Earthworms in the Forest

I was listening to one of my favorite podcasts last week and learned all about the invasion of the earthworms! This blog post is 100% inspired by this episode. I thought it was perfect timing considering my last post was about earthworms in the garden. Here is a link to the podcast episode, it is also available anywhere you listen to podcasts! In Defense of Plants episode 263: Earthworm Invaders. In life sometimes the things we believe are good, are not always good for everyone/everything. Remember to keep your mind open to new perspectives because you never know what someone else may be experiencing. For example, earthworms may be great for your garden but they are not for forests!


In the garden, our plants are mainly European natives so the earthworms that are invasive actually thrive in the garden! A lot of the plants we cultivate like to grow with the invasive earthworms because they both originally came from the same origin. There are native earthworms here in Michigan too; they are generally smaller and less aggressive in the soil than the invasive ones, so they take a lot longer to break down the top layer of soil. In a natural forest, the top layer of plant matter on the ground is supposed to be very thick and fluffy, with lots of leaves and pine needles gathering up and making homes for ground living organisms. With the invasive earthworms, that top layer of plant matter is broken down in a matter of a few months instead of slowly over multiple years and it results in a highly compacted soil that is more difficult for native plants to grow in and easier for some invasive plants to grow! Invasive garlic mustard and buckthorn grow with wild abandon in earthworm invaded soils. On top of that, grazing deer eat native trilliums and other native plants that in turn wipes out the understory plants that were holding together the soil and landscape, farther reducing the quality of the soil. Earthworms are also detrimental to the maple syrup industry! Sugar maples thrive in the natural Michigan forest and the compaction of the soil along with the reduced leaf cover, maples get very thirsty and have difficulty getting water! Any organism living under the canopy on the surface of the soil is impacted by the earthworm, salamanders, ground nesting birds, and other important food chain organisms. There is no chemical that kills only invasive earthworms and there is no effective way to remove them from an area without destroying the natural parts that are left. What we can do is reduce our impact on the situation by being aware of what we do! Earthworms can only move so far on their own every year, a patch of them can spread a only a few hundred feet at the most without humans. So it is really important to remember when taking soil or plants from one area that may be invaded, never take it to an area that has no earthworms! You may not see them in the soil so you may have to do some investigating, but you don't want to start a new infection in a place that never had worms! On the bright side, it is all a cycle of life. And the best thing we can do is to be aware and know that we shouldn't feel bad about gardening or using earthworms to our advantage. We should remember there are a few easy things we can do to reduce our overall impact and simply slow the invasion in our forests. Here is a list of action steps you can take to slow the spread of this invasive species! 1. As I said above, don't move plants, soil, mulch or leaves unless you are sure there are no earthworms or cocoons (you'll have to do a little investigation). Learn how to use a dichotomous key (great for identifying all sorts of organisms). Here is a link to the Great Lakes Worm Watch page that give a ton of information on worm ID. 2. If you use worms as bait, don't throw extra worms out into the forest! Throw them away in the trash even if they are dead. 3. If you have a worm composting box (vermicompost) freeze the castings you collect before use to ensure death of worms and their eggs. 4. When driving vehicles in the forest like ATVs, be sure to wash all soil off of the tires before transport because they can carry earthworms and their cocoons. 5. Spread the knowledge about these little forest destroyers!! Below I have linked all the articles and information I used to write this and I encourage all of you to go and check it out.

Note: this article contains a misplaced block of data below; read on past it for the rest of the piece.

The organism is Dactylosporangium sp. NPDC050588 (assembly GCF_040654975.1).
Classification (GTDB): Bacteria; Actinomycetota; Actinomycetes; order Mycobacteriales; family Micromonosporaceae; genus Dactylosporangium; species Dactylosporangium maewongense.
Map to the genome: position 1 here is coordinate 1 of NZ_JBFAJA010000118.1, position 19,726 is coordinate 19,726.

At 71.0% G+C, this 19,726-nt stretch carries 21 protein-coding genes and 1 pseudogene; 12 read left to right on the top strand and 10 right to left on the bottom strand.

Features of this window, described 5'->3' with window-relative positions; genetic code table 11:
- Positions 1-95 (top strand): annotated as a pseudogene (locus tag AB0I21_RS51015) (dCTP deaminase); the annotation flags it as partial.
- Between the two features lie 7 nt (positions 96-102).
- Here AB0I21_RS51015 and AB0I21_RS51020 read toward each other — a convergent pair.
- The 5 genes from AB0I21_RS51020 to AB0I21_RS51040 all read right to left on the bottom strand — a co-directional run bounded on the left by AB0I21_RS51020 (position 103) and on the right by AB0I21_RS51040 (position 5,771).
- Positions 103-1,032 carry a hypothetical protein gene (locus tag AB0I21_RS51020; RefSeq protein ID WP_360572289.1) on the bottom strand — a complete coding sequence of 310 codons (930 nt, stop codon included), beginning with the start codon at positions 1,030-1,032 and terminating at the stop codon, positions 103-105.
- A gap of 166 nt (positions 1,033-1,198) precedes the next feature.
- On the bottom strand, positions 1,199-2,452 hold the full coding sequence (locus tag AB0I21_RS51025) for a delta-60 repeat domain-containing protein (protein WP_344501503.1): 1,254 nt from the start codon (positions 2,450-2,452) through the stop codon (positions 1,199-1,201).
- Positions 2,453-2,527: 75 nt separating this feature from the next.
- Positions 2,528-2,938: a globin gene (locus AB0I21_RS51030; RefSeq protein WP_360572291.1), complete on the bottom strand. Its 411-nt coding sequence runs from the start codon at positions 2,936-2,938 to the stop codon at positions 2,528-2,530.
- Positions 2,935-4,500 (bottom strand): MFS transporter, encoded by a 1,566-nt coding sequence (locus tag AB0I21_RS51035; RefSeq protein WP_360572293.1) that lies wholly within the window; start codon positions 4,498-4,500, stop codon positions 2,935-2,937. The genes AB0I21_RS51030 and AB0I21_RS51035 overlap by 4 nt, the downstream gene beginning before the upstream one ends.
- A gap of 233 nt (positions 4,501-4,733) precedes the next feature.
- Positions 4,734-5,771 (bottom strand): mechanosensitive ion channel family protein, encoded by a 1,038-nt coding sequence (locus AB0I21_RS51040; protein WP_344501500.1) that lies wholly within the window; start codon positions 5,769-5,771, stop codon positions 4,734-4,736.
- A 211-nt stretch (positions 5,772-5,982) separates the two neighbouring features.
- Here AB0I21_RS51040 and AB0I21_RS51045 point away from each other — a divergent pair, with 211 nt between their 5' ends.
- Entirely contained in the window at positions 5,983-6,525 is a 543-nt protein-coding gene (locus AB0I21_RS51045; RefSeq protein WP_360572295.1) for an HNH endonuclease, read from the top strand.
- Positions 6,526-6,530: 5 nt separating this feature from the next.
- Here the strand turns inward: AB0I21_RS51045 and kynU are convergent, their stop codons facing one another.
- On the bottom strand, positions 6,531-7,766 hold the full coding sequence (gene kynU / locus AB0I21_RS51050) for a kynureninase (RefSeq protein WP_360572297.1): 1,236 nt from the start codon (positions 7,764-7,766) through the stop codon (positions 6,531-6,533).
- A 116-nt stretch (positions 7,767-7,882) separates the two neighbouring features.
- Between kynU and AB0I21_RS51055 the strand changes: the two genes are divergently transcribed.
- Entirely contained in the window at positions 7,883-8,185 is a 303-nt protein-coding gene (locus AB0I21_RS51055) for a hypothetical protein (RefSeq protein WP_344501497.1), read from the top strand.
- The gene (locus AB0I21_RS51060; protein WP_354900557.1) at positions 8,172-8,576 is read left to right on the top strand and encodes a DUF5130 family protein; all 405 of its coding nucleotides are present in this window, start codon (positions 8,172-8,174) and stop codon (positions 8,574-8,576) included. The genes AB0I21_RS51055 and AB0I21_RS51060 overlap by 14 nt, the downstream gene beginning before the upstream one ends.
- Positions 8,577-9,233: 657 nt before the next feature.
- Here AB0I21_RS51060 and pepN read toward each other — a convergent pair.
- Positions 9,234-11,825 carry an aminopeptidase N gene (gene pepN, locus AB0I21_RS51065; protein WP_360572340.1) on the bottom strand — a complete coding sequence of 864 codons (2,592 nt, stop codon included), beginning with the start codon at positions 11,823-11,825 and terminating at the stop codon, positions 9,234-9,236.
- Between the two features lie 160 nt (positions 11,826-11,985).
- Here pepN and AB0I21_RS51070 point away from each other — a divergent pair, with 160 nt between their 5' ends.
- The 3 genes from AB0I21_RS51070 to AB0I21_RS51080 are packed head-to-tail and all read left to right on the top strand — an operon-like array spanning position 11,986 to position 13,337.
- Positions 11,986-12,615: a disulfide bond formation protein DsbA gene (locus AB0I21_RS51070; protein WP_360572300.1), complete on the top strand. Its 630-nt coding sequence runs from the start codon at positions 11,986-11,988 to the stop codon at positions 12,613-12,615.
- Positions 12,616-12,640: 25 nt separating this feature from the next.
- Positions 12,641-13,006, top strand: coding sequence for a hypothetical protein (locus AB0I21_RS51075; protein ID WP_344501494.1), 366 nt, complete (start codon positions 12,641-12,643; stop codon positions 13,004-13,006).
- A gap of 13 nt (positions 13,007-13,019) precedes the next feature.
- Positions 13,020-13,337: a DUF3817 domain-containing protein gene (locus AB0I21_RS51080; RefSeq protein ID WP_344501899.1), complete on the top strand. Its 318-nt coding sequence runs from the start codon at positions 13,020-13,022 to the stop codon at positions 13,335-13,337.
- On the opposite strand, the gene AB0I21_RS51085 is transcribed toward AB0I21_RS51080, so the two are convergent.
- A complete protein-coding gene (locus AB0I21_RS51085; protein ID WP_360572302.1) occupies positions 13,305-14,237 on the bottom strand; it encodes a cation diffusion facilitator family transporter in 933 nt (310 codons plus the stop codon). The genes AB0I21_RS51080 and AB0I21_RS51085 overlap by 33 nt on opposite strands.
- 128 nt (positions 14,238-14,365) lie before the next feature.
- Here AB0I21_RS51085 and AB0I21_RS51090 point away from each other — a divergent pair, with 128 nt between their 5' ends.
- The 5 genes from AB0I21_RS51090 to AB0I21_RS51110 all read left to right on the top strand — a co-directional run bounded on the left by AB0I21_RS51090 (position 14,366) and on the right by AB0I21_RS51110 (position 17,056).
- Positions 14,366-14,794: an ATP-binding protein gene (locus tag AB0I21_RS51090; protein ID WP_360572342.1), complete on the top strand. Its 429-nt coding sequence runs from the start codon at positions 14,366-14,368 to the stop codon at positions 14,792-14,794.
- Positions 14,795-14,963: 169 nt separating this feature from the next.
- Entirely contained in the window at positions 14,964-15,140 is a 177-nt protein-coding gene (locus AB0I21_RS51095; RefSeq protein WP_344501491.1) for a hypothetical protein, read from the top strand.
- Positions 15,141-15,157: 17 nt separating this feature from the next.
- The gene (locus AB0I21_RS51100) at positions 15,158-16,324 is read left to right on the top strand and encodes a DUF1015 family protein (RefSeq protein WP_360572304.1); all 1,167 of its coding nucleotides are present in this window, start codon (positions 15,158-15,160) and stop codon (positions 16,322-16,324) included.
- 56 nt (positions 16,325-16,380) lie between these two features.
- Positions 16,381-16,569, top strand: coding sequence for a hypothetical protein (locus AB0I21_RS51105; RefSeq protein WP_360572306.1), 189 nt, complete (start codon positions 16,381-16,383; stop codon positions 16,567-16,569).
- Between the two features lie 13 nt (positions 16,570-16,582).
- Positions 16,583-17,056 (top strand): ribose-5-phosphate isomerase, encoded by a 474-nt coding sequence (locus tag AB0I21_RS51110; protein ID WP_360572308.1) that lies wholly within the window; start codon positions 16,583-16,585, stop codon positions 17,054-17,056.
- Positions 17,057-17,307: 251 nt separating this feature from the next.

Great Lakes Worm Watch - stop the spread

Earthworms at the Root of Sugar Maple Decline

The "dirt" about earthworms

Minnesota DNR information

The Effect of Non-native Earthworms on Northern Michigan Soils


Check out these links and remember, don't underestimate the power of a small organism to impact the ecology of our surroundings. That should also remind us of our impact on the ecology of the area. Be mindful and have a happy week :)


Happy growing,

Gabby Waterman


The biggest Sugar Maple I have even seen before

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